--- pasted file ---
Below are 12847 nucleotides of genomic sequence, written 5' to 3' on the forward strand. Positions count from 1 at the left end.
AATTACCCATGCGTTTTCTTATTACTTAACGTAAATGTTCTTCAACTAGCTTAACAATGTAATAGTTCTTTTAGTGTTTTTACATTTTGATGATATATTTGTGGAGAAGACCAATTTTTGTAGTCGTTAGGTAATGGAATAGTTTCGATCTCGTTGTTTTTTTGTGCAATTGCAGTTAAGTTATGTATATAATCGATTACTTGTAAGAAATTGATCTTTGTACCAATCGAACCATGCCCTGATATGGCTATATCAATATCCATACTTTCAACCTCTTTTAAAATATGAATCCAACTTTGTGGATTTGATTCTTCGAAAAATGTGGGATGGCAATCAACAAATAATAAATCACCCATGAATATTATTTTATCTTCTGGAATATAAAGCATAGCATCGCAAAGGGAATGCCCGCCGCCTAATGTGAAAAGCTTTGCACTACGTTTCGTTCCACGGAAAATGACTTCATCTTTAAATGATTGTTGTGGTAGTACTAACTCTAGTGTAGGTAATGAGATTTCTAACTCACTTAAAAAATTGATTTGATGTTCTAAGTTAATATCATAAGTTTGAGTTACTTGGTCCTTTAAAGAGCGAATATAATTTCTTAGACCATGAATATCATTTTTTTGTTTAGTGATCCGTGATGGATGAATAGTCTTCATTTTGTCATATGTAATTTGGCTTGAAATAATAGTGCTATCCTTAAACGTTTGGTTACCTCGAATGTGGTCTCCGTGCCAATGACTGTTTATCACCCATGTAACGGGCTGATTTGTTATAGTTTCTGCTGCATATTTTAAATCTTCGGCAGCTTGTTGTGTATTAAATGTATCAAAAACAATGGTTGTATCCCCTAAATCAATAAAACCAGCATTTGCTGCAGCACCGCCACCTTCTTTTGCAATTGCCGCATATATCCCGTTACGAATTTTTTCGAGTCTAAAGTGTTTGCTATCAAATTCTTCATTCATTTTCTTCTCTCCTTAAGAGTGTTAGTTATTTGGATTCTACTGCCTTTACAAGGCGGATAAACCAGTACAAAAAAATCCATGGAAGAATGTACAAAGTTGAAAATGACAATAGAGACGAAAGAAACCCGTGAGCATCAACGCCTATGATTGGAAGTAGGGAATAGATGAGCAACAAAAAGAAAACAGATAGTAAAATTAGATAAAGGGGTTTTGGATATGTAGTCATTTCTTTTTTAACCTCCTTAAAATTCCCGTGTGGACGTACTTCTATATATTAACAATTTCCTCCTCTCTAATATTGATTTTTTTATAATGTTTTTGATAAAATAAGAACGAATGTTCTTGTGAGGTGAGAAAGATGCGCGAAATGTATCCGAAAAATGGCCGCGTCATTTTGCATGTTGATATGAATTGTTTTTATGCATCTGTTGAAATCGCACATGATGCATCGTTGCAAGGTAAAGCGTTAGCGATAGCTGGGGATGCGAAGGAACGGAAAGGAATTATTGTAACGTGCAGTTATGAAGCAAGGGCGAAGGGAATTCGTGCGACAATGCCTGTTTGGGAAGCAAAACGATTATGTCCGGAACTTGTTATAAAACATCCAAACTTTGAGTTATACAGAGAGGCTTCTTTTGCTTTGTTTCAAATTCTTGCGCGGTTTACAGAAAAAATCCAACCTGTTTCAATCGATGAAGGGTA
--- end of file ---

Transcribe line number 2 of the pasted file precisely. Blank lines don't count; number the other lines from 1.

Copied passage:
AATTACCCATGCGTTTTCTTATTACTTAACGTAAATGTTCTTCAACTAGCTTAACAATGTAATAGTTCTTTTAGTGTTTTTACATTTTGATGATATATTTGTGGAGAAGACCAATTTTTGTAGTCGTTAGGTAATGGAATAGTTTCGATCTCGTTGTTTTTTTGTGCAATTGCAGTTAAGTTATGTATATAATCGATTACTTGTAAGAAATTGATCTTTGTACCAATCGAACCATGCCCTGATATGGCTATATCAATATCCATACTTTCAACCTCTTTTAAAATATGAATCCAACTTTGTGGATTTGATTCTTCGAAAAATGTGGGATGGCAATCAACAAATAATAAATCACCCATGAATATTATTTTATCTTCTGGAATATAAAGCATAGCATCGCAAAGGGAATGCCCGCCGCCTAATGTGAAAAGCTTTGCACTACGTTTCGTTCCACGGAAAATGACTTCATCTTTAAATGATTGTTGTGGTAGTACTAACTCTAGTGTAGGTAATGAGATTTCTAACTCACTTAAAAAATTGATTTGATGTTCTAAGTTAATATCATAAGTTTGAGTTACTTGGTCCTTTAAAGAGCGAATATAATTTCTTAGACCATGAATATCATTTTTTTGTTTAGTGATCCGTGATGGATGAATAGTCTTCATTTTGTCATATGTAATTTGGCTTGAAATAATAGTGCTATCCTTAAACGTTTGGTTACCTCGAATGTGGTCTCCGTGCCAATGACTGTTTATCACCCATGTAACGGGCTGATTTGTTATAGTTTCTGCTGCATATTTTAAATCTTCGGCAGCTTGTTGTGTATTAAATGTATCAAAAACAATGGTTGTATCCCCTAAATCAATAAAACCAGCATTTGCTGCAGCACCGCCACCTTCTTTTGCAATTGCCGCATATATCCCGTTACGAATTTTTTCGAGTCTAAAGTGTTTGCTATCAAATTCTTCATTCATTTTCTTCTCTCCTTAAGAGTGTTAGTTATTTGGATTCTACTGCCTTTACAAGGCGGATAAACCAGTACAAAAAAATCCATGGAAGAATGTACAAAGTTGAAAATGACAATAGAGACGAAAGAAACCCGTGAGCATCAACGCCTATGATTGGAAGTAGGGAATAGATGAGCAACAAAAAGAAAACAGATAGTAAAATTAGATAAAGGGGTTTTGGATATGTAGTCATTTCTTTTTTAACCTCCTTAAAATTCCCGTGTGGACGTACTTCTATATATTAACAATTTCCTCCTCTCTAATATTGATTTTTTTATAATGTTTTTGATAAAATAAGAACGAATGTTCTTGTGAGGTGAGAAAGATGCGCGAAATGTATCCGAAAAATGGCCGCGTCATTTTGCATGTTGATATGAATTGTTTTTATGCATCTGTTGAAATCGCACATGATGCATCGTTGCAAGGTAAAGCGTTAGCGATAGCTGGGGATGCGAAGGAACGGAAAGGAATTATTGTAACGTGCAGTTATGAAGCAAGGGCGAAGGGAATTCGTGCGACAATGCCTGTTTGGGAAGCAAAACGATTATGTCCGGAACTTGTTATAAAACATCCAAACTTTGAGTTATACAGAGAGGCTTCTTTTGCTTTGTTTCAAATTCTTGCGCGGTTTACAGAAAAAATCCAACCTGTTTCAATCGATGAAGGGTA